blue-green algae

PEDRO PORTAL / MIAMI HERALD

Water managers are doubling down efforts to identify pollution hot spots in the northern Everglades with a plan that would increase water testing by more than 40 percent.

The proposal, which is scheduled for discussion Thursday by South Florida Water Management District governing board members, escalates monitoring in watersheds that flow into areas ripe for toxic blue-green algae outbreaks.

In Florida, the Army Corps of Engineers is working to combat a growing environmental menace: blue-green algae. Nitrogen and phosphorus runoff from farms and subdivisions combines with warm summer weather to create massive blooms of algae in rivers and lakes that can be toxic.

Matias J. Ocner / MIAMI HERALD

Could algae, the fish-killing bane of Lake Okeechobee and Florida’s coastal waters, actually become a valuable state product? Think orange juice, except green, slimy and terrible tasting. The U.S. Army Corps of Engineers and private partners think there is a possibility.

New research just getting underway at Florida Gulf Coast University is exploring a novel approach to possibly someday controlling blue-green algae, or cyanobacteria.

Task Force Seeks Solutions To Fight Algae Blooms

Jul 2, 2019

Jim Turner / News Service of Florida

Experts looking into toxic algae outbreaks that have exploded in state waterways want to know if anyone has a proven, innovative cleanup strategy that can be used.

And they want to know quickly. 

Kirsten Hines

The new executive director of the environmental group Friends of the Everglades is not that impressed with Gov. Ron DeSantis' environmental record thus far. 

Earlier this year, the governor granted $625 million to Everglades restoration and water quality projects as part of a proposed $91.3 billion state budget plan. But according to Alex Gillen, the new director, that's not enough.

"I don't think you should be rewarded for doing kind of what you're supposed to do," he said on Sundial. 

Gillen spoke on the show about environmental concerns across the state. 

MIAMI HERALD ARCHIVES

Reducing harmful nutrients in state waters, through moves such as more monitoring and staffing, is an expected short-term goal of a new task force set up by Gov. Ron DeSantis to look at toxic algae fouling Florida waterways.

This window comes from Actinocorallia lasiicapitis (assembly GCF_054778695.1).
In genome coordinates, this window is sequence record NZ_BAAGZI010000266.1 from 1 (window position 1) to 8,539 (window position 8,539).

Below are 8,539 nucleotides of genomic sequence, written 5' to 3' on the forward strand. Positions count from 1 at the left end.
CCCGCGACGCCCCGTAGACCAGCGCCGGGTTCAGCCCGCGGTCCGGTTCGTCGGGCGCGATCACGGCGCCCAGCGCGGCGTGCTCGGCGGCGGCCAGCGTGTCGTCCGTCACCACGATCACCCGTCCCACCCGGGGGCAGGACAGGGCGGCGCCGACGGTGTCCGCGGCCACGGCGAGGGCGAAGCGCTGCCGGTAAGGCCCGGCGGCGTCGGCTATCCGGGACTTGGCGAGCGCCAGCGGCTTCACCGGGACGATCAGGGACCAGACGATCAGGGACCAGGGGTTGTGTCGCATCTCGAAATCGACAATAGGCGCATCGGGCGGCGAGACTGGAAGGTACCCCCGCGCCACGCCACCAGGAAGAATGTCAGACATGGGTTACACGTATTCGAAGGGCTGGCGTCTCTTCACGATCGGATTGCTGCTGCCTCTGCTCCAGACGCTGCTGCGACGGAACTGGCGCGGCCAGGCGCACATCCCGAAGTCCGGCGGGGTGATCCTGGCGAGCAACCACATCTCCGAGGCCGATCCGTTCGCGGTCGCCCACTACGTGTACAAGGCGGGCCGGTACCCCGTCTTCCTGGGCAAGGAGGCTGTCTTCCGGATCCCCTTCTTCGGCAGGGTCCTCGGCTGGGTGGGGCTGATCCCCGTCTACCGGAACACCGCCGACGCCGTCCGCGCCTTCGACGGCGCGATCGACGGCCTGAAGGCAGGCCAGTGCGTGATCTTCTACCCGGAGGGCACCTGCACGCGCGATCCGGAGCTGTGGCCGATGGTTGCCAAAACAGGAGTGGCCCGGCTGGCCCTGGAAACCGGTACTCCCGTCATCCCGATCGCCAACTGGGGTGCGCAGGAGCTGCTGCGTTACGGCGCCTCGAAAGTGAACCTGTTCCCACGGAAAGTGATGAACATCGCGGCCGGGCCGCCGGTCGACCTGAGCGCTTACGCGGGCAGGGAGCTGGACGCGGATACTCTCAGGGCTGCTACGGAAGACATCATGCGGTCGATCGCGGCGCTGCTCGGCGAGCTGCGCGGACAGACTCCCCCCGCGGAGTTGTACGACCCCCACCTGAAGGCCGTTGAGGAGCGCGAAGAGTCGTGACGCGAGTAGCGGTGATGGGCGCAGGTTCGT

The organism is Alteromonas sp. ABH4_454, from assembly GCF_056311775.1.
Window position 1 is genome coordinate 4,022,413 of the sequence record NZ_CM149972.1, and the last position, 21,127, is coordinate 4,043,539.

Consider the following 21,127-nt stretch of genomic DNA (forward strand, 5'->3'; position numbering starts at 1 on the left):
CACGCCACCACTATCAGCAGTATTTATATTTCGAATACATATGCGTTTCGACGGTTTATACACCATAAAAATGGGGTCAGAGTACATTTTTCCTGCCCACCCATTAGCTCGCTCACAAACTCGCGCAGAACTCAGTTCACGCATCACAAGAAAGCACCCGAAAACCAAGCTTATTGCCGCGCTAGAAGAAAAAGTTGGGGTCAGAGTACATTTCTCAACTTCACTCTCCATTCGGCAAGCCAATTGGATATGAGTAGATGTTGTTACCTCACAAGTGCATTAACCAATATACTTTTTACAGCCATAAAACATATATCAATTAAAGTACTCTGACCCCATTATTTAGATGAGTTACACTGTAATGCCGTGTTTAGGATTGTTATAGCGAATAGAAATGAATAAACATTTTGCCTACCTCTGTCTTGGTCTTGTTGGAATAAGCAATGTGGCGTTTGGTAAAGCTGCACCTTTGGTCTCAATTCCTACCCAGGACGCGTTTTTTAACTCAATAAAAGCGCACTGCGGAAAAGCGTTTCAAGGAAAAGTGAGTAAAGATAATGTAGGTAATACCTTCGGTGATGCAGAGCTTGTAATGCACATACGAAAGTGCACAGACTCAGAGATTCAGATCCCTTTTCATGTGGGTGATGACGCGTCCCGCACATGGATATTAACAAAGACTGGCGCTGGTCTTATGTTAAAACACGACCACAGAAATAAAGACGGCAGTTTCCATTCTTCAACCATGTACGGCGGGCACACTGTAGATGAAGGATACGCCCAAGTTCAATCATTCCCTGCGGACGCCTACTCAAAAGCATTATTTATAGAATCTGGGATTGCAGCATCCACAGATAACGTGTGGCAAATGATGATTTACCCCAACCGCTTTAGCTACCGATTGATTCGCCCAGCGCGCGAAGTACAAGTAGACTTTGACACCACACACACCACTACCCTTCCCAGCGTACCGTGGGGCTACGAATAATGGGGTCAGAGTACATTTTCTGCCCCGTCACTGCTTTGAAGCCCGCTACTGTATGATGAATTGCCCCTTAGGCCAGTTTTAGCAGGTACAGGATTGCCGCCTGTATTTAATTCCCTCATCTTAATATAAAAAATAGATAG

But with a brief timeline for the five-member Blue Green Algae Task Force to reach its initial findings, don’t expect proposals for massive state rule changes related to farming practices or moving away from septic systems.

Miami Herald/Pedro Portal

New federal limits for dangerous toxins linked to blue green algae in water where people swim, boat and fish could help Florida fight the dangerous blooms.

The recommended criteria is the first ever set by the Environmental Protection Agency for two common toxins found in algae caused by cyanobacteria and would need to be adopted by Florida. But environmentalists say there's a problem: the limits are double what was originally proposed in 2016.

State lawmakers passed several bills in the wake of last year's scourge of red tide attacking the coastlines and blue-green algae coming out of Lake Okeechobee. But some environmentalists say they didn't address the source of the problem - nutrients flowing into waterways.

Miami Herald/Pedro Portal

In the war over water management, U.S. Rep. Brian Mast is tired of being the loser.

In a letter to the U.S. Army Corps of Engineers this week, Mast, a Republican whose district stretches from Palm Beach to Fort Pierce, called current lake management a "total disaster." Water managers , he said, too often place greater importance on supplying water to the agricultural industry without considering the damage to Florida's coast when high water needs to be flushed from the lake to protect its aging dike.


Next Steps Eyed In Fight Against Water Woes

Jan 23, 2019
STEPHEN SPLANE / WUSF PUBLIC MEDIA

Local governments have spent $17.3 million the state provided to combat outbreaks of red tide and toxic blue-green algae, which have caused massive fish kills and fouled waters in coastal areas for more than a year.

News Service Of Florida

Following a messy election, a fresh political season is set to begin in Florida. New state leaders will be sworn in Jan. 8, including incoming Florida Governor Ron DeSantis.

Although he still has a few decisions to make on key positions, DeSantis and his team have worked to fill hundreds of jobs in the administration, including for some of the state’s most prominent posts.

Meanwhile, state lawmakers are filing bills for the 2019 Legislative session that begins in March.

USGS via Wikimedia Commons

Environmental groups and state water managers are sparring over land for an Everglades restoration project to help with Florida’s algae blooms, following a controversial vote last week by the governing board of the South Florida Water Management District.

TOM JAMES - WWW.PELICANMEDIA.TV

A South Florida environmental technology company has a plan to fight the state's blue-green algae problems with microscopic plastic beads. 

Green Water Solution is one of four finalists for the George Barley Water Prize, a $10 million award started by the Everglades Foundation to address toxic algae blooms through new technologies. The prize is intended to fund a technology that can be used around the globe to reduce phosphorus contamination in water.

Kate Stein / WLRN

A project intended to help address blue-green algae outbreaks took a major step forward Wednesday as the U.S. Senate passed a bill that includes a proposal for an Everglades water storage reservoir.

Senators approved the bill, which includes many other water-related projects nationwide, by a margin of 99-1.

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